Wednesday, 26 April 2006
Departmental Strategy Statements.
Mary Harney (Tánaiste; Minister, Department of Health and Children; Dublin Mid West, Progressive Democrats)
I will tell the Deputy what we are doing. This year current expenditure on health care will be €12 billion, €7 billion of which will be on primary continuing community care. Of the €7 billion, primary care and community health services get approximately €3.2 billion, which is a considerable amount of money. We are trying to strengthen the personnel and expertise available to general practitioners. As the Deputy will be aware, we made provision this year for 300 people, including physiotherapists and other therapists to be made available to primary care teams.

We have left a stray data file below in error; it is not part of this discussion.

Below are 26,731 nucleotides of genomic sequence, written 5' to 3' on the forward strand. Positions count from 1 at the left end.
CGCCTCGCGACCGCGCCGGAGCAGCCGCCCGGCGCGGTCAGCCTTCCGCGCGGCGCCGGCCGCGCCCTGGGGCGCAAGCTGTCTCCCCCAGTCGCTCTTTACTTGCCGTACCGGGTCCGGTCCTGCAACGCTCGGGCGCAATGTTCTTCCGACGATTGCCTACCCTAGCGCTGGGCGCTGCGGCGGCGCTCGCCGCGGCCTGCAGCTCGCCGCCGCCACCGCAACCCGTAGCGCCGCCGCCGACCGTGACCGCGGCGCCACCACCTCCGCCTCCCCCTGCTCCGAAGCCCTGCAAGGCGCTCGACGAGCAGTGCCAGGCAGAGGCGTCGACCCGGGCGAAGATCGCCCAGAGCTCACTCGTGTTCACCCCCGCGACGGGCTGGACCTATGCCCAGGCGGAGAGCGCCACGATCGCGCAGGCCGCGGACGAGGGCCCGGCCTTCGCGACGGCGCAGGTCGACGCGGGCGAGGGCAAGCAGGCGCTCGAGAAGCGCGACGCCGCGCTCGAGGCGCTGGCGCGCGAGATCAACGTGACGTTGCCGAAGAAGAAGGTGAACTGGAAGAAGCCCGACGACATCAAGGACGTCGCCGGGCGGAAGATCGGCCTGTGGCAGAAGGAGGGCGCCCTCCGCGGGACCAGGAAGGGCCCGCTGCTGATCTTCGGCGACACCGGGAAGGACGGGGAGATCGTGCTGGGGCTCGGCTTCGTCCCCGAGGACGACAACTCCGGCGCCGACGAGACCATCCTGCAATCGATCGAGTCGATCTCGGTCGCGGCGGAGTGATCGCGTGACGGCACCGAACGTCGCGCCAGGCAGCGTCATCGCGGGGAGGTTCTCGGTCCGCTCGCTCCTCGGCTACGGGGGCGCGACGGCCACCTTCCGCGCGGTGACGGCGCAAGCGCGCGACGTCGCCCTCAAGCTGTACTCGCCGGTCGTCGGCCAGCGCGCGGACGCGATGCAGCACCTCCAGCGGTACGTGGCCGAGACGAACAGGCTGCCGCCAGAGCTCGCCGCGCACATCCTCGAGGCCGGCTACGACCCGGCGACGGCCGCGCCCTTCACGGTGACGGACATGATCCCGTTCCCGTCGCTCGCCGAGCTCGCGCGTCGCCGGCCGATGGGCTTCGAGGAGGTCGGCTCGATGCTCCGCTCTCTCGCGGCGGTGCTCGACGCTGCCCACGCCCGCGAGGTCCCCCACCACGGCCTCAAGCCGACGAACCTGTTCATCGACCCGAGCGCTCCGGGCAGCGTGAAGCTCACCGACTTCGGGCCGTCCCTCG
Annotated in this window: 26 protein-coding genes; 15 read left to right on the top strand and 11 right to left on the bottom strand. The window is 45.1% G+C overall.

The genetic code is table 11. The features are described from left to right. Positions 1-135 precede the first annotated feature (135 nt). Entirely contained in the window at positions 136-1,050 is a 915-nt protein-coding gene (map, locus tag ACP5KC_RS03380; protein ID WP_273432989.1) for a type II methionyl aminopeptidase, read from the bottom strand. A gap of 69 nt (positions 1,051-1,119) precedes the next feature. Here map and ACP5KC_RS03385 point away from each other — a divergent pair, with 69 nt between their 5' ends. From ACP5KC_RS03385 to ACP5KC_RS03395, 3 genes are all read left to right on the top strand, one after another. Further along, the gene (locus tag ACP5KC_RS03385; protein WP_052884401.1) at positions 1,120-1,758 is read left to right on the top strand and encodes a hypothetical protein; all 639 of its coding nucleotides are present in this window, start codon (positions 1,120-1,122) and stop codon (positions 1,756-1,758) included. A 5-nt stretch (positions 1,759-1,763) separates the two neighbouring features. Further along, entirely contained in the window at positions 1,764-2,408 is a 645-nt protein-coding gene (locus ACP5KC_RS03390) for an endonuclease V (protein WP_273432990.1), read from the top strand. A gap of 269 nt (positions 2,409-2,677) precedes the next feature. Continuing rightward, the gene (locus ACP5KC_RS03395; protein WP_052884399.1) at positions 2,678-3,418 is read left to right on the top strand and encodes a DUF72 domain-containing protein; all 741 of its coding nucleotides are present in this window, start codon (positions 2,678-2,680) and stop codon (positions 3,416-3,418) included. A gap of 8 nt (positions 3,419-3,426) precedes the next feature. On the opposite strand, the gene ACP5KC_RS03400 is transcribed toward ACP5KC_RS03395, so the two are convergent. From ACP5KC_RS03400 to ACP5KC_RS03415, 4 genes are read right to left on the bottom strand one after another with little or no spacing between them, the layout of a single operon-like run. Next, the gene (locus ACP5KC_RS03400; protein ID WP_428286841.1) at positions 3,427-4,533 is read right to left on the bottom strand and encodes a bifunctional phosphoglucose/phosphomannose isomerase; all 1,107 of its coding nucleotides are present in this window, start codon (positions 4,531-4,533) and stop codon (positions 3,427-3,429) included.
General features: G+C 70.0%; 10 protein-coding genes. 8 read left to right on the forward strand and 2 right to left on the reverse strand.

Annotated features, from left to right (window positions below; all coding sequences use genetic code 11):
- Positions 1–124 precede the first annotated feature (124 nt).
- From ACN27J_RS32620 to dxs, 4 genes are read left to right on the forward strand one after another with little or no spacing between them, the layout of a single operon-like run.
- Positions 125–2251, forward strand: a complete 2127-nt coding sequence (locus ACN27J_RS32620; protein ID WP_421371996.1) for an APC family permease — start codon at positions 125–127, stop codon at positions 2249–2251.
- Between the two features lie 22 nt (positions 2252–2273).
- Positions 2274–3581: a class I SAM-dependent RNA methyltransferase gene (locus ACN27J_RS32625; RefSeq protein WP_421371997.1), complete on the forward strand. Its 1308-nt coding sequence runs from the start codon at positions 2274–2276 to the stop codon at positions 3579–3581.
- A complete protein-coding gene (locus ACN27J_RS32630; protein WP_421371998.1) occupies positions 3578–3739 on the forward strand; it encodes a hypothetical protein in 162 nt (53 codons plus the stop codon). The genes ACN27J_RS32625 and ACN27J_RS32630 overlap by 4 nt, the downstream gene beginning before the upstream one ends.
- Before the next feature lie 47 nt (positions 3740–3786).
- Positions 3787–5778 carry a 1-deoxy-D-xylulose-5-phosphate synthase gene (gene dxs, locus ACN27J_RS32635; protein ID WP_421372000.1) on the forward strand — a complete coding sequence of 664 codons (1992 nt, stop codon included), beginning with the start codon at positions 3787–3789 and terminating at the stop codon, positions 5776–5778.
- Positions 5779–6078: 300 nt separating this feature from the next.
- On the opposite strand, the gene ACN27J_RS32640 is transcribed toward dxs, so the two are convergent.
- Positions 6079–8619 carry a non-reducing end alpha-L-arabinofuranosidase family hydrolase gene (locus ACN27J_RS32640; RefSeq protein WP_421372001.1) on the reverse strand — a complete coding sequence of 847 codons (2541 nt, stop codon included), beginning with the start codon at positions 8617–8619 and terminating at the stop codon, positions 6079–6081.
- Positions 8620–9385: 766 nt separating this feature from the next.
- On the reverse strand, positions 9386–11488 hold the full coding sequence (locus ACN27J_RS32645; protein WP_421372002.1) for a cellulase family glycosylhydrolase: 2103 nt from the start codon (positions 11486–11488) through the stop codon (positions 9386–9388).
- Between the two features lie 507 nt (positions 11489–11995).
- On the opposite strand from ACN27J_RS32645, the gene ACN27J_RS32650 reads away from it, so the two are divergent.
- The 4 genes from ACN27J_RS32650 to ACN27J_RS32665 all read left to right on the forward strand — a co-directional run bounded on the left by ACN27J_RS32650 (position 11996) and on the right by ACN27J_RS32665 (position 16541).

We also need to improve the organisation of services on the ground. At the moment, when leaving a hospital a patient's case will be reviewed by a hospital's occupational therapist. However, the occupational therapist in the community needs to go to the patient's house and those people rarely meet or talk to each other. The HSE is seeking to bring many people together. Let us consider the recently opened Ballymun health centre. Instead of people operating in many different offices in the area, they are now together. The same number of people can now provide a much better service. I understand one of the public health nurses has said that since moving to the new centre, she now spends approximately 10% of her time on the phone as opposed to the 25% she used to spend trying to talk to other colleagues. Much of what needs to be done involves bringing together the existing people on the ground. We are also increasing the number of university places for medical students and the number of training places for general practitioners. We intend to introduce graduate entry into medical school from the 2007 academic year. We are reducing the number of points required to 450, although we are still talking about the top group because the top 16% of students who do the leaving certificate get 450 points or more. We are investing in more clinical placements with a view to increasing the number of people who intend to pursue medicine as a career. It is obvious that a new contract of employment is being negotiated with the Irish Medical Organisation, which is working on behalf of general practitioners. I am a strong fan of trying to empower general practitioners to have a greater role, particularly in respect of things like chronic illness and smear testing which are more appropriate for primary care. It is clear that we have to put in place a contract of employment that incentivises that happening at that level.